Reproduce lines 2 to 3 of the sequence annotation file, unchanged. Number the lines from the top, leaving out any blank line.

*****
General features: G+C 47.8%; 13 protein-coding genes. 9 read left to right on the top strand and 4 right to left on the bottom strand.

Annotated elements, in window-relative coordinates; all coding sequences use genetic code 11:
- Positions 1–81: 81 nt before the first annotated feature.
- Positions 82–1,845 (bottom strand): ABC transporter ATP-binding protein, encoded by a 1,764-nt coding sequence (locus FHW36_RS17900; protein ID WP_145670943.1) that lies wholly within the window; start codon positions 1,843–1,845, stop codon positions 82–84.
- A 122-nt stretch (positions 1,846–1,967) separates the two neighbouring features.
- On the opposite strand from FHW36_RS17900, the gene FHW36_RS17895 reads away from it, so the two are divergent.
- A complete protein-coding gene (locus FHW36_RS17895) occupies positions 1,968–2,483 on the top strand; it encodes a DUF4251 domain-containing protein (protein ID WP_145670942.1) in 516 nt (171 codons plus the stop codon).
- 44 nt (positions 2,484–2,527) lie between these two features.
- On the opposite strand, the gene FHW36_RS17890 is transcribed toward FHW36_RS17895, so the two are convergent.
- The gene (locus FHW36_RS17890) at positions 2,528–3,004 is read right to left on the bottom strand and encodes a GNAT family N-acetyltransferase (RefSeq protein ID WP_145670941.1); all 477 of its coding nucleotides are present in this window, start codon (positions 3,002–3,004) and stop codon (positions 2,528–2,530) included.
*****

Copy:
Annotated elements, in window-relative coordinates; all coding sequences use genetic code 11:
- Positions 1–81: 81 nt before the first annotated feature.